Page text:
Numerical Analysis

MATH-UA0252-1, Spring 2014,

Lectures: Tuesdays and Thursdays, 12:30 - 1:45 pm. CIWWH 201
Instructor: Olof Widlund
Office hours: 30 minutes before and after each class or by appointment.

Recitation sessions: Wednesdays, 8:00 - 9:15 am. CIWWH 201.
Instructor: Juan Calvo
Office hours: Wednesdays 10-11am, WWH605.

  • Coordinates of Olof Widlund
    Office: WWH 612
    Telephone: 998-3110
    Email: widlund at cims.nyu.edu

  • Coordinates of Juan Calvo
    Office: WWH 607
    Telephone: 998-3179
    Email: calvo at cims.nyu.edu

  • Required Text: An Introduction to Numerical Analysis by Endre Suli and David Mayers. Cambridge University Press.

  • Exams
    There will be a final and a midterm exam and also relatively frequent and short quizzes. Scores will be made available on NYU Classes.
  • The final exam will be held on May 15, 12noon to 1:50pm, in the same class room WWH 201.
  • The midterm exam was held on March 6, 12:30-1:45pm. Here it is with solutions.
  • Here are five sample questions that could be given on a midterm exam.
  • You can bring one regular-sized paper covered on both sides with notes written by yourself to the midterm exam. The textbook and other notes will not be allowed. To understand what topics will be covered by the midterm and final exams, have a look at the Course Content section of this home page.
  • The first quiz was held on Thursday 2/13. Here it is with solutions.
  • The second quiz was held on Thursday 4/3. Here it is with solutions.
  • Homework
    There will be regular homework assignments, including programming using Matlab, Octave, or any reasonable alternative. Scores will be made available on NYU Classes. When turning in programming assignments, please provide a listing of your program and output from runs with actual data that shows that your program works as intended. It is important that you do the homework yourself, but if you get stuck, I encourage you to consult with other students. However, when you get help, it's important to acknowledge it in writing. Passing off other people's work as your own is called plagiarism and is not acceptable. Please staple everything together and order the problems in the same order as given. The best way of turning in homework is to give it to me personally, in class or in my office. If I am not in my office, you can slide it under my door. Do not put homework in my mailbox.

  • Homework Assignments:
  • Homework set 1 Assigned January 31, due at 12:00 noon on Friday February 14.
  • Homework set 2 Assigned February 17, due at 12:00 noon on Friday February 28.
  • Homework set 3 Assigned March 11, due at 12:30 pm on Friday March 28.
  • Homework set 4 Assigned March 31, due at 12:30 pm on Friday April 11.
  • Homework set 5 Assigned April 13, due at 12:30 pm on Friday April 25.

  • Course Content. All page and section references are to the textbook.
  • For each week, there will be a short description of the content of the lectures.
  • Note that you should make sure that you obtain and save all handouts; they should be an important part of your reading. Request copies if you miss any of them.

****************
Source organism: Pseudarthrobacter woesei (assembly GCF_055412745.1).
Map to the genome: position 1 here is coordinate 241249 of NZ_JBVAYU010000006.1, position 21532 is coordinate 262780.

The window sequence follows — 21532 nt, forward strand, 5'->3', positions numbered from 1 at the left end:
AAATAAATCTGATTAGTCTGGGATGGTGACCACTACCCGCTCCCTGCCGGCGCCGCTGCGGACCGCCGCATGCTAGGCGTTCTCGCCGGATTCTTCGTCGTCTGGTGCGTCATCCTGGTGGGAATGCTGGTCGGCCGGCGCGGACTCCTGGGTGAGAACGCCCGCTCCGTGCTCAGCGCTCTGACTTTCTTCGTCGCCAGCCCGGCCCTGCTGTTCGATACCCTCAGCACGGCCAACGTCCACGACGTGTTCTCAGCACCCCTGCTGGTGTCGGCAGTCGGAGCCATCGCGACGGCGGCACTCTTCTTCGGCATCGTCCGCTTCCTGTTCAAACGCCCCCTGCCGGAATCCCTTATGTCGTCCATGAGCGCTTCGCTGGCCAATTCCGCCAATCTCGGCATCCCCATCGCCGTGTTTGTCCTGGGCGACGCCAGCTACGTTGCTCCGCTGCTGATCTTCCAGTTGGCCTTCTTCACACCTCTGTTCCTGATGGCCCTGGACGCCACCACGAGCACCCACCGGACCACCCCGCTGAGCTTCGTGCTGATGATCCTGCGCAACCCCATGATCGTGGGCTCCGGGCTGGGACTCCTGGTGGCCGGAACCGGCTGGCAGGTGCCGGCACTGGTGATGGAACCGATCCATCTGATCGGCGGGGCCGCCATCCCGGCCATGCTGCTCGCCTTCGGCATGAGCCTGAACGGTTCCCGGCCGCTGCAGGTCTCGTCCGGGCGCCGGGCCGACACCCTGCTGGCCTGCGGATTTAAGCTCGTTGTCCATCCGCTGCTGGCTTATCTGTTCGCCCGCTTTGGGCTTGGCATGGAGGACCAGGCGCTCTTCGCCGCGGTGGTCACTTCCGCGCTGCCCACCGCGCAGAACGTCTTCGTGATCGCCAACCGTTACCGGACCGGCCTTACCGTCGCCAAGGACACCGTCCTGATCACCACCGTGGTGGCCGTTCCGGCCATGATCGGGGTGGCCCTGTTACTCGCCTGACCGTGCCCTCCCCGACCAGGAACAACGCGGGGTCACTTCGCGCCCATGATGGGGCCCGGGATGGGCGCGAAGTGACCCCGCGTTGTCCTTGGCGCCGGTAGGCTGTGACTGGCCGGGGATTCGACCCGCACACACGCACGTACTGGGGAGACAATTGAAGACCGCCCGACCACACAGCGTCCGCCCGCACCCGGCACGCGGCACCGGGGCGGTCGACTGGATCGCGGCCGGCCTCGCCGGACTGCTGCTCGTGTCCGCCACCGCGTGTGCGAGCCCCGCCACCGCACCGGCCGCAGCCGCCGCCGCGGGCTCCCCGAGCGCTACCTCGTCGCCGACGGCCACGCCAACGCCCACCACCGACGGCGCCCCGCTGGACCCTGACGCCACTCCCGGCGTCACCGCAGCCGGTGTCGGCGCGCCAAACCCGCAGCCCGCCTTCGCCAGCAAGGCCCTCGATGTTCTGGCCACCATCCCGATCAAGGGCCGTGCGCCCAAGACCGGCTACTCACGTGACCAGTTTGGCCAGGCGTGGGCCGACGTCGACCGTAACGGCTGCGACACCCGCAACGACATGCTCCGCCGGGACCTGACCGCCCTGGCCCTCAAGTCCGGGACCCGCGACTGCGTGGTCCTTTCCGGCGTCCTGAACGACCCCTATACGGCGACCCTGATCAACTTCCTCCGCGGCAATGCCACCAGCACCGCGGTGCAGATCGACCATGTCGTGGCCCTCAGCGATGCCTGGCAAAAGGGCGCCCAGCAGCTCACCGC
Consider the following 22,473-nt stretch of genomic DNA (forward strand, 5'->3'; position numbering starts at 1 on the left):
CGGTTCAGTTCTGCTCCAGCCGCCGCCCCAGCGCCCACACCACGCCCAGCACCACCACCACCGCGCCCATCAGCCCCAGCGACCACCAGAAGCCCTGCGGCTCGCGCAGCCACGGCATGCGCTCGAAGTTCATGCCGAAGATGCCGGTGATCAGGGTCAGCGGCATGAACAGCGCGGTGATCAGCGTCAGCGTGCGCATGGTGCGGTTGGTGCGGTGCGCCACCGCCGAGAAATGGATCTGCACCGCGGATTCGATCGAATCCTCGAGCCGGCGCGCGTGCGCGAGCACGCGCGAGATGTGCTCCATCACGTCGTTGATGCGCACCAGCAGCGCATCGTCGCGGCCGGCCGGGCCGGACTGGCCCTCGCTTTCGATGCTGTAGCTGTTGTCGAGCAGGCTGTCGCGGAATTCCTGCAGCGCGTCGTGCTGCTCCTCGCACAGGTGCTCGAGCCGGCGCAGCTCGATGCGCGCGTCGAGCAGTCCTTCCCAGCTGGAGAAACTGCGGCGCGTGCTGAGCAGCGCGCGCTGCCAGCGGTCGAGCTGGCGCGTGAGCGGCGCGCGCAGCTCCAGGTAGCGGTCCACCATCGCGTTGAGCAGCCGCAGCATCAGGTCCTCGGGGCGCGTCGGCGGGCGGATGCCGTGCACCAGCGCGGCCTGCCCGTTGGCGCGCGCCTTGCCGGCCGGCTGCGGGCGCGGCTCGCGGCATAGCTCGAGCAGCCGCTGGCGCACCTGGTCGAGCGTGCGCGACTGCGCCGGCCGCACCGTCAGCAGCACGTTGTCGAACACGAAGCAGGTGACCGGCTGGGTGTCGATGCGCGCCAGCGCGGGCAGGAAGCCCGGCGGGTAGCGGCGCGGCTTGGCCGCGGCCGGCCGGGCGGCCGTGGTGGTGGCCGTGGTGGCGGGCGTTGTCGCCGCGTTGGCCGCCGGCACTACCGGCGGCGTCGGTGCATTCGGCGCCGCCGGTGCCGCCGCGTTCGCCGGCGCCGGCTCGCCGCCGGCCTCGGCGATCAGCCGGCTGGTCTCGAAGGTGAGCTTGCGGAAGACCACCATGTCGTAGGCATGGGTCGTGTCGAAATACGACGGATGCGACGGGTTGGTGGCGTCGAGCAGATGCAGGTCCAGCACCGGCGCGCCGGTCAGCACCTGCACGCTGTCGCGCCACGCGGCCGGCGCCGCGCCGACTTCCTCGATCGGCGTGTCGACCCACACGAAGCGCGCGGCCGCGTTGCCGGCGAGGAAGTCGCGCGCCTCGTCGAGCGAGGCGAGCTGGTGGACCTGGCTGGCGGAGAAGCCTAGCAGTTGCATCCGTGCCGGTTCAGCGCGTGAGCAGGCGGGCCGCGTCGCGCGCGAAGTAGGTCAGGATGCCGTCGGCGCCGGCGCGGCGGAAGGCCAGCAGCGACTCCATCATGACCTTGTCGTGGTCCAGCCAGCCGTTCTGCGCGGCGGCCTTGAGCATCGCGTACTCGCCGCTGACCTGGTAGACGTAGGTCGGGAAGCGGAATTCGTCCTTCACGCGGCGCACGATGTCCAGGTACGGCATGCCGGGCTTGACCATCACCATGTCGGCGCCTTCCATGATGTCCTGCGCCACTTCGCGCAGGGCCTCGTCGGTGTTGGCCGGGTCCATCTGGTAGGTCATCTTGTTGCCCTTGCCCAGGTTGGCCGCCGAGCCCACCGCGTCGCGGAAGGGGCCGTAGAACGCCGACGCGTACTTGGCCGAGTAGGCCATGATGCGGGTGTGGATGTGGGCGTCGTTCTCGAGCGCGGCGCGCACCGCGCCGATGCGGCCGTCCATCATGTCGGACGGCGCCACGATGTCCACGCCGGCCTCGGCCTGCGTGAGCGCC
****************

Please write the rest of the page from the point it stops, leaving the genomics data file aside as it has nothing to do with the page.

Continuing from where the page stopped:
• Week 1: Chapter 1 of textbook. Finding roots of one nonlinear equation of one real variable. Brouwer's fixed point theorem. Contractions and the contraction mapping theorem. Rates of convergence. Linear and super-linear convergence. The bisection algorithm and its rate of convergence. Newton's method and its convergence rate in case of a simple root and a double root. The secant method. The Illinois method; this method will be further described in the first homework set. Sections not covered: 1.7 and 1.8.
  • Week 2: Review of linear system of algebraic equations for the case of n unknowns and n equations; linear independence of the columns (and the rows) of the matrix guarantees that the there is a unique solution. Gaussian elimination. What operations can be done at the same time? Expressing the process in terms of multiplication of the coefficient matrix from the left by (n-1) special unit lower triangular matrices. How to find the elements of the unit lower triangular matrix in the factorization PA=LU. The need for pivoting. Partial pivoting and an example of a matrix of order 2 for which partial pivoting is required in order to avoid very poor accuracy of the solution. Sections not covered: 2.8 and 2.10.
  • Week 3: How to decide if we can compute the values of a function with good relative accuracy. What matters is xdf(x)/dx/f(x) known as the condition number of the problem. Norms of vectors in R^n. A family of ell_p norms for 1 \leq p \leq infinity. A proof that all these norms satisfy the three requirements; to prove the triangle inequality is the hardest task. While doing these proofs, we develop the Cauchy-Schwarz and Hoelder inequalities. Norms of matrices for the case of p=1, p=2, and p=infinity.
  • Week 4: More on the norm of matrices defined by vector norms. The norm of a product of matrices can be bounded by the product of their norms. The condition number of the solution of a linear system of equations: the relative change of the norm of the solution as a function of the relative change of the right hand side and of the relative change of the coefficient matrix. Symmetric, positive definite matrices; no pivoting is necessary when factoring them by Cholesky's algorithm. This algorithm can also be used to decide if a symmetric matrix is positive definite. How to save arithmetic and storage when using Cholesky. Diagonally dominant matrices; another family for which pivoting is not needed. Linear least squares problems when we have more linear equations than unknowns. The normal equations. How to fit data to a model defined by a polynomial. Why to try to develop an algorithm which does not require the computation of the matrix of the normal equations; to be continued. Sections not covered: 3.4 and 3.5.